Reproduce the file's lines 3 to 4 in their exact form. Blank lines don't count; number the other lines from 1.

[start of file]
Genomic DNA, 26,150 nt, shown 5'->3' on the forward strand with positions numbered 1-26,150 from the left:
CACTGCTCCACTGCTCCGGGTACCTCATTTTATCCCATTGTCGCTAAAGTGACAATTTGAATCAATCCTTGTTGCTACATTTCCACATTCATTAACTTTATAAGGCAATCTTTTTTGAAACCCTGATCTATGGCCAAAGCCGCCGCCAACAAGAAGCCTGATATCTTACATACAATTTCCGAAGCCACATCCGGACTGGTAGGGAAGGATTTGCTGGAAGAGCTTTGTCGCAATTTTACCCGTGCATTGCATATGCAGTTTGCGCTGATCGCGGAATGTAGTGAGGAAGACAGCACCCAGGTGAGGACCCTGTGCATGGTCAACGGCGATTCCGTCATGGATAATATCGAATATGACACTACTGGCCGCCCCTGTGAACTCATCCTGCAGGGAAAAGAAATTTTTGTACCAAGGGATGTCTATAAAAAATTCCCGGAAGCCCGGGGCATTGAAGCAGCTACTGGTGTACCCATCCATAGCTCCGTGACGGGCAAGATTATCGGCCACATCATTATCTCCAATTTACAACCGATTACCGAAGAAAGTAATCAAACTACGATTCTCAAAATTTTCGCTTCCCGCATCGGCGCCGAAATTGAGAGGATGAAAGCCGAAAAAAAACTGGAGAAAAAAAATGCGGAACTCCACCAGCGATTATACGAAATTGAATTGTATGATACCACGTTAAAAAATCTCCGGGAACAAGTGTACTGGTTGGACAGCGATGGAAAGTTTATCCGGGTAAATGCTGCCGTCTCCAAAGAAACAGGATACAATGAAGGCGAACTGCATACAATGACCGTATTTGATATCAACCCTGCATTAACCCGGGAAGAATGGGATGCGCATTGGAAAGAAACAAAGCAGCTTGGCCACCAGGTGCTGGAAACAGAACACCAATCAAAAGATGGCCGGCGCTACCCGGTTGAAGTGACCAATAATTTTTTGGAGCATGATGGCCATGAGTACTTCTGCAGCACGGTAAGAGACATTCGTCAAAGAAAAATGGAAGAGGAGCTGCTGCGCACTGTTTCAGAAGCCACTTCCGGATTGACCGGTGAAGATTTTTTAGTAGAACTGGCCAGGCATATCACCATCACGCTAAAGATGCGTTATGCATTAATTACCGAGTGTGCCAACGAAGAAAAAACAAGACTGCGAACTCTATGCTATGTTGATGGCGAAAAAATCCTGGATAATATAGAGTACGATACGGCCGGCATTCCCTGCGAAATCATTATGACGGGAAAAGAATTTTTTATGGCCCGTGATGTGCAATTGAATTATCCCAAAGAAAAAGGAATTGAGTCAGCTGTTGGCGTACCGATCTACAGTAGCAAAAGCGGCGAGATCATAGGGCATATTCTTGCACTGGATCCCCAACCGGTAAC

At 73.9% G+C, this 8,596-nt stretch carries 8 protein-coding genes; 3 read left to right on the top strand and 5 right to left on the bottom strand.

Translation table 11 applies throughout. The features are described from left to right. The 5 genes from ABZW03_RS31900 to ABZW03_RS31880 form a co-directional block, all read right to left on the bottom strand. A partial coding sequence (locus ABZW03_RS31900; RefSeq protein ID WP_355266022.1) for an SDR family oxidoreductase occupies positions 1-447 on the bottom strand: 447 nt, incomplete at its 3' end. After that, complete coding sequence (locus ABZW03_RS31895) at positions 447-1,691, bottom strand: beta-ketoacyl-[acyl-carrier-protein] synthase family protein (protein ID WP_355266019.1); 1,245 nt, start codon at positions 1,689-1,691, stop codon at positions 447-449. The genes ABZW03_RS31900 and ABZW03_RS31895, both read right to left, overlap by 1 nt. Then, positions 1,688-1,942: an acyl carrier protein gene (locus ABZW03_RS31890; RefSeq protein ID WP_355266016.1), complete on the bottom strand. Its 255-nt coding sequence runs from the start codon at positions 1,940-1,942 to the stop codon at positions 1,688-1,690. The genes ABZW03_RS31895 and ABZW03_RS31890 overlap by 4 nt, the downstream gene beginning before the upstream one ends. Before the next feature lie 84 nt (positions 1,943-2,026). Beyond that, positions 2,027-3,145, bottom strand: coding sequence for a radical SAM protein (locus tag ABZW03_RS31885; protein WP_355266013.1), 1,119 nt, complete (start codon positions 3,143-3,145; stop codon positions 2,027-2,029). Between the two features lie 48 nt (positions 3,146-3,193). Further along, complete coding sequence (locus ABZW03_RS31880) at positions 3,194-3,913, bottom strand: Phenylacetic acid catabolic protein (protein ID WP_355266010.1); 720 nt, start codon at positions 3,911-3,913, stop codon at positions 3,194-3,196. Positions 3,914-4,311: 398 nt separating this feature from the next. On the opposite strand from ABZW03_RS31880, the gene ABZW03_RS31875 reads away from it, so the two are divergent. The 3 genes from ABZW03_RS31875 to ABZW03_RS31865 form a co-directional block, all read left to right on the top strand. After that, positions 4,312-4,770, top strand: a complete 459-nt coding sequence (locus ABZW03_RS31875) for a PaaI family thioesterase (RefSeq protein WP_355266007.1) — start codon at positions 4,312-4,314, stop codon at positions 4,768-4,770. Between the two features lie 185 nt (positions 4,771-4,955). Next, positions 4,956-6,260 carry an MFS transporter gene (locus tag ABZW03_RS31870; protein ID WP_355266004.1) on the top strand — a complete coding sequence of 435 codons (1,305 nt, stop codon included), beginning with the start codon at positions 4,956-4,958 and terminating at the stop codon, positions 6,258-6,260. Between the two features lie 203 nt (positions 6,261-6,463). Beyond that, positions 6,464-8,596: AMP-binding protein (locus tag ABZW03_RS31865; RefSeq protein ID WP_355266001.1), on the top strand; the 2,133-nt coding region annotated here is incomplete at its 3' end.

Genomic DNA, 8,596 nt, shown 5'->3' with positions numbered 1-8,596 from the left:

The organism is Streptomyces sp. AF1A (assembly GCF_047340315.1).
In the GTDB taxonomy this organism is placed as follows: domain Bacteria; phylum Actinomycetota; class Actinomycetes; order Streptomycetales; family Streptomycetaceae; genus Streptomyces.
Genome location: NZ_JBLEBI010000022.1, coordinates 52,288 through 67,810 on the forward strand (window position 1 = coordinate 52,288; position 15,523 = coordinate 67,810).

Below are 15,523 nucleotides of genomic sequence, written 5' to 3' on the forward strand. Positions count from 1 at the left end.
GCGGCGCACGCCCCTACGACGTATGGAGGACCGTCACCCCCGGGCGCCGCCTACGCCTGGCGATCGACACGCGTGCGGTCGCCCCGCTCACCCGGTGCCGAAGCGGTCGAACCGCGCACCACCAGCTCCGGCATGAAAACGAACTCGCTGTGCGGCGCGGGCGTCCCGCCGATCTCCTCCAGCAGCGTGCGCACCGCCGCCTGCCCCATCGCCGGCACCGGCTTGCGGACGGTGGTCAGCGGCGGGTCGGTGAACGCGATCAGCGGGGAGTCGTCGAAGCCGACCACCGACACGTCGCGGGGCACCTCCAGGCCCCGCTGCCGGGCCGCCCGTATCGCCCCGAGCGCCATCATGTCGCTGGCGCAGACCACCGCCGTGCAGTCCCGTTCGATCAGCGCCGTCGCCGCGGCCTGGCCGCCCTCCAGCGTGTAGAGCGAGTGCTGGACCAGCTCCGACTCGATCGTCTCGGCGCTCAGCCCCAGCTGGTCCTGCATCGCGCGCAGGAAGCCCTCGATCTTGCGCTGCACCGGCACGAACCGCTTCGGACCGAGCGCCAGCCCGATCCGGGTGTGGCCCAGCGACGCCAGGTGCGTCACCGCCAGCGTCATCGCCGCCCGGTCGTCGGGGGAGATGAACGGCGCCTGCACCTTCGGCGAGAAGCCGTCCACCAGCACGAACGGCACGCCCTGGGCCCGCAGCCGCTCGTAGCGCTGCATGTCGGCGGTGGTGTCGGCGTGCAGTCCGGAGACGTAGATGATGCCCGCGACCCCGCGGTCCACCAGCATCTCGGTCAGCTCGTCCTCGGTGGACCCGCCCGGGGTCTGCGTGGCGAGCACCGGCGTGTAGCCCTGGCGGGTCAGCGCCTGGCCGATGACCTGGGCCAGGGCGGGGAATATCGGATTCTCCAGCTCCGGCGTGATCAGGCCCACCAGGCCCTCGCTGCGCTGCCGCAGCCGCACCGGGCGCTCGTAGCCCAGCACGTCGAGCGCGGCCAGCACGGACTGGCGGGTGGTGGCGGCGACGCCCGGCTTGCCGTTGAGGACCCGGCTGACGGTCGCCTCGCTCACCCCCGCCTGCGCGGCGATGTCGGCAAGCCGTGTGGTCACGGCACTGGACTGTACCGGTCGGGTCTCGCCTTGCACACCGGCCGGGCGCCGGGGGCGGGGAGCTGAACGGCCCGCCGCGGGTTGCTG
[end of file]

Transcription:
At 73.9% G+C, this 8,596-nt stretch carries 8 protein-coding genes; 3 read left to right on the top strand and 5 right to left on the bottom strand.

Translation table 11 applies throughout. The features are described from left to right. The 5 genes from ABZW03_RS31900 to ABZW03_RS31880 form a co-directional block, all read right to left on the bottom strand. A partial coding sequence (locus ABZW03_RS31900; RefSeq protein ID WP_355266022.1) for an SDR family oxidoreductase occupies positions 1-447 on the bottom strand: 447 nt, incomplete at its 3' end. After that, complete coding sequence (locus ABZW03_RS31895) at positions 447-1,691, bottom strand: beta-ketoacyl-[acyl-carrier-protein] synthase family protein (protein ID WP_355266019.1); 1,245 nt, start codon at positions 1,689-1,691, stop codon at positions 447-449. The genes ABZW03_RS31900 and ABZW03_RS31895, both read right to left, overlap by 1 nt. Then, positions 1,688-1,942: an acyl carrier protein gene (locus ABZW03_RS31890; RefSeq protein ID WP_355266016.1), complete on the bottom strand. Its 255-nt coding sequence runs from the start codon at positions 1,940-1,942 to the stop codon at positions 1,688-1,690. The genes ABZW03_RS31895 and ABZW03_RS31890 overlap by 4 nt, the downstream gene beginning before the upstream one ends. Before the next feature lie 84 nt (positions 1,943-2,026). Beyond that, positions 2,027-3,145, bottom strand: coding sequence for a radical SAM protein (locus tag ABZW03_RS31885; protein WP_355266013.1), 1,119 nt, complete (start codon positions 3,143-3,145; stop codon positions 2,027-2,029). Between the two features lie 48 nt (positions 3,146-3,193). Further along, complete coding sequence (locus ABZW03_RS31880) at positions 3,194-3,913, bottom strand: Phenylacetic acid catabolic protein (protein ID WP_355266010.1); 720 nt, start codon at positions 3,911-3,913, stop codon at positions 3,194-3,196. Positions 3,914-4,311: 398 nt separating this feature from the next. On the opposite strand from ABZW03_RS31880, the gene ABZW03_RS31875 reads away from it, so the two are divergent. The 3 genes from ABZW03_RS31875 to ABZW03_RS31865 form a co-directional block, all read left to right on the top strand. After that, positions 4,312-4,770, top strand: a complete 459-nt coding sequence (locus ABZW03_RS31875) for a PaaI family thioesterase (RefSeq protein WP_355266007.1) — start codon at positions 4,312-4,314, stop codon at positions 4,768-4,770. Between the two features lie 185 nt (positions 4,771-4,955). Next, positions 4,956-6,260 carry an MFS transporter gene (locus tag ABZW03_RS31870; protein ID WP_355266004.1) on the top strand — a complete coding sequence of 435 codons (1,305 nt, stop codon included), beginning with the start codon at positions 4,956-4,958 and terminating at the stop codon, positions 6,258-6,260. Between the two features lie 203 nt (positions 6,261-6,463). Beyond that, positions 6,464-8,596: AMP-binding protein (locus tag ABZW03_RS31865; RefSeq protein ID WP_355266001.1), on the top strand; the 2,133-nt coding region annotated here is incomplete at its 3' end.